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In Pirqei Avot last week, we read the famous Rabbinic dictum "Who is mighty? He who conquers his evil inclination." Most people take this statement in a metaphoric sense. Really, they assume, the quality of "gevurah" (mightiness) means just that - the possession of brute, physical strength. But, they claim, the Rabbis transformed the concept into something spiritual in order to put a more positive spin on it, and to make it seem more worthy of admiration.
I disagree with this approach. I think that the Rabbis are providing us with a tremendous insight into gevurah that is intended quite literally.
The average person goes to great lengths to appear powerful and "in control" of his life. When we reflect upon the epitome of "coolness" in our culture, we envision an individual who is unswayed by environmental influences - he calls the shots, so to speak, and others carry out his bidding, while he remains consistently detached, calm and collected.
Yet beneath that veneer of mastery he exhibits in the outside world lies a turbulent inner life, dominated by passions and emotions that are very much in the "driver's seat" of that individual's decision making processes. He is not as powerful or well-put-together as he would like us to believe. His desire for instinctual and psychological pleasures of all kinds rages within him and influences his conduct on an almost constant basis. Whereas the external elements of his life appear orderly and well managed, his soul is a bundle of petty emotions that are his true "masters" in life. Only a person who has command over his internal world is really in control.
We encounter examples of this dichotomy in the media all the time. Recently, right here in the Washington, DC area, several high profile businessmen and politicians were disgraced when their names were found on the customer list of an upscale escort service. These purportedly mighty individuals are in reality putty in the hands of their instinctual drives. Once their indiscretions become public knowledge, it is difficult for them to regain the respect of the masses - respect that, it seems, was predicated on an illusion from the outset. These characters were admired because people believed they embodied genuine gevurah; the dispelling of this misconception is a source of great humiliation for all involved.
This insight into the concept of gevurah can also help us to explain a fascinating occurrence at the beginning of the Book of Joshua. When Joshua sends spies to Jericho to assess the morale of the locals, they stop in at the home of Rahav, the proprietress of an inn which also functioned as a 'house of ill repute'. The Midrash tells us that Rahav was not just any member of the world's oldest profession - she was the equivalent of the premiere "upscale" escort in Biblical times, who enjoyed relationships with all the rich and famous of Canaan.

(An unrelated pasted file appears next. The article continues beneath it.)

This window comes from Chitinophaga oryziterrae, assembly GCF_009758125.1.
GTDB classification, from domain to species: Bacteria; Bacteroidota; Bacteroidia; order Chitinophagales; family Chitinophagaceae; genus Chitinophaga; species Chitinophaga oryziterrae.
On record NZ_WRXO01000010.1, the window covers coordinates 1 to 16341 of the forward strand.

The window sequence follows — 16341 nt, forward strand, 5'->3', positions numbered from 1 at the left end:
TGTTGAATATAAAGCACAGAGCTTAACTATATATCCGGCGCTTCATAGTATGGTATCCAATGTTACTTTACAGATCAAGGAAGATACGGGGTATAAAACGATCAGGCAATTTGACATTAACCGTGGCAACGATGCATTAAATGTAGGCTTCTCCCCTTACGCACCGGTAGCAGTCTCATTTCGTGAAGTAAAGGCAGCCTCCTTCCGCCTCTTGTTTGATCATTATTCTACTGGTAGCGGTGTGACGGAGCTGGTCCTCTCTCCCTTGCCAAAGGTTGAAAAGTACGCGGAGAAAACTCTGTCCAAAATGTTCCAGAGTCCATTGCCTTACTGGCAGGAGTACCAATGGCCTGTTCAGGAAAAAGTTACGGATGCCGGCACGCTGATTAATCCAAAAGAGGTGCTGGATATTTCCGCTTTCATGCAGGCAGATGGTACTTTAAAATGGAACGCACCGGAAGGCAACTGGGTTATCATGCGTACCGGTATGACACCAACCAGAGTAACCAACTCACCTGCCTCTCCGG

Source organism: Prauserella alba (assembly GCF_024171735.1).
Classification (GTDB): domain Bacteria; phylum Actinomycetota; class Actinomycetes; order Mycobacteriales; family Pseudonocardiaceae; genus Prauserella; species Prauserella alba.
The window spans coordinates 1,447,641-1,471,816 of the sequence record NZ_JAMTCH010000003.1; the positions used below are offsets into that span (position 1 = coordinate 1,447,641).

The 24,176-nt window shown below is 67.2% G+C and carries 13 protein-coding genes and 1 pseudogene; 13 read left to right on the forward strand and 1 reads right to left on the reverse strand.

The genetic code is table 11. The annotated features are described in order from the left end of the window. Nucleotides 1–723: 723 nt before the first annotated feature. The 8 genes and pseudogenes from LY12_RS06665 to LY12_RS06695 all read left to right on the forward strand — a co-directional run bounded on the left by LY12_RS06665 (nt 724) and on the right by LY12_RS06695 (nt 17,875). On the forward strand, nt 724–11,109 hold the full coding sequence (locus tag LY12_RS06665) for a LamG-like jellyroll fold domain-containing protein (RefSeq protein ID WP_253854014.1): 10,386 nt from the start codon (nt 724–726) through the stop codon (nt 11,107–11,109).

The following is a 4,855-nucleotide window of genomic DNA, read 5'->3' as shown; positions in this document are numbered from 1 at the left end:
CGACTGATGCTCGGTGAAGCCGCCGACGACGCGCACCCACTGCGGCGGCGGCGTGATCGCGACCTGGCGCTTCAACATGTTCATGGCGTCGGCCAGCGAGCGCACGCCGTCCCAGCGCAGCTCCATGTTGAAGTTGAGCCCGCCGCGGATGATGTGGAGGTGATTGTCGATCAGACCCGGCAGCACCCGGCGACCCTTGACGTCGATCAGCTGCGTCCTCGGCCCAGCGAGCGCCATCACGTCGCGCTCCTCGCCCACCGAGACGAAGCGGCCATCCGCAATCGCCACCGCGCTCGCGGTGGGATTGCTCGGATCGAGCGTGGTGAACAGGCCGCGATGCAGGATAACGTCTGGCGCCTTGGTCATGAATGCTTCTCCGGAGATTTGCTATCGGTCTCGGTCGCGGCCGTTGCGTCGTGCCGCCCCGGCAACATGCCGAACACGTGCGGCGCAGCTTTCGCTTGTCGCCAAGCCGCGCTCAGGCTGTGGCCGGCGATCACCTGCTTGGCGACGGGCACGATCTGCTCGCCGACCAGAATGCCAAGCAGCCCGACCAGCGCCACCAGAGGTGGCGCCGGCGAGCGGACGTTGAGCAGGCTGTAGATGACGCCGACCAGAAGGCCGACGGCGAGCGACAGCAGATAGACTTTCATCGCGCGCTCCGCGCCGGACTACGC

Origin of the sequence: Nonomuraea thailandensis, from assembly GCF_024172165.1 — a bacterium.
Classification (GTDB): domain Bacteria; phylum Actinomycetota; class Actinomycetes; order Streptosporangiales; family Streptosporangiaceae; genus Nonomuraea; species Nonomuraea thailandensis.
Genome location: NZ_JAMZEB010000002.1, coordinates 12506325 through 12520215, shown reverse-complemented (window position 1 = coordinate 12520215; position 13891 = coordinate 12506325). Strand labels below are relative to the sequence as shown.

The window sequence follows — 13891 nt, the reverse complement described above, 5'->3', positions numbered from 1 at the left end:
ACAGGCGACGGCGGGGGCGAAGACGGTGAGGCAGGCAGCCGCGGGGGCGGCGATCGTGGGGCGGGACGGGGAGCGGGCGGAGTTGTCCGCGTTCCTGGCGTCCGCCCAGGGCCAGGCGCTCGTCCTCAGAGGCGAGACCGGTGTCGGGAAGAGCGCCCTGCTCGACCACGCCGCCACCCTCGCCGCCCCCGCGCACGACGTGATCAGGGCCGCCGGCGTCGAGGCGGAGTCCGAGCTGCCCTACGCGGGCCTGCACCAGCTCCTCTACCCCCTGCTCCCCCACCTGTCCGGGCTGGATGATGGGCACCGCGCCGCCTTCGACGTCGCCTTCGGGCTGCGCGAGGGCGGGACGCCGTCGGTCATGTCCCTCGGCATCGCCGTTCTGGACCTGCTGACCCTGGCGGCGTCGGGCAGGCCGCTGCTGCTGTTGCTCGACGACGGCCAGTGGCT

The question is often raised - why did these righteous men see fit to lodge in a place of immorality and prostitution? Couldn't they have stopped in a more wholesome location?
In light of our analysis, the answer seems clear. The powerful leaders of Canaan had no problem maintaining a public image of coolness and detachment before their constituents. The common people may have been blissfully unaware of the private insecurities and deficiencies of their kings and princes. But Rahav saw these influential figures for who they really were - weak men, addicted to and enslaved by base pleasures and fantasies, who nonetheless sought to present themselves as larger-than-life heroes worthy of admiration.
Like many prostitutes and "adult entertainment" workers, Rahav had no respect for her customers and may even have despised them. She became disillusioned with the culture of falsehood and deception created and perpetuated by these lustful and immature men. Her recognition of the hypocrisy of the smooth-talking politicians of Canaan enabled her to appreciate the truth of the Torah's message and inspired her to cleave to the Nation of Israel.
We can see, then, that the Jewish spies selected their destination based upon a sound knowledge of psychological principles. They realized that the person who would be able to provide them with the most accurate assessment of the morale of the Canaanites would be Rahav. Because of her profession, the madame of Jericho had countless opportunities to interact with the most influential personalities in the region when their guard was down and their true colors were on display.
Although the leaders of Jericho appeared mighty on a superficial level, they lacked true gevurah. Their artificial image of confidence and control obscured the fact that, in truth, they were not the masters of their own destiny at all. These ostensibly powerful men allowed themselves to be enslaved by the most ignoble elements in the human psyche.
Visiting Rahav gave these men the chance to drop the charade, step out of character and be themselves for a while. And during these moments of weakness, they found comfort in sharing their hidden insecurities and fears with their professional paramour. Rahav was disgusted with the disingenuousness of the Canaanite power brokers and was more than happy to reveal what she learned from them to the invading Israelites.
The Rabbis teach us that mastery over one's environment is no substitute for gevurah. Only a person who rises above his passions and makes his decisions with wisdom and forethought is truly in control of his life.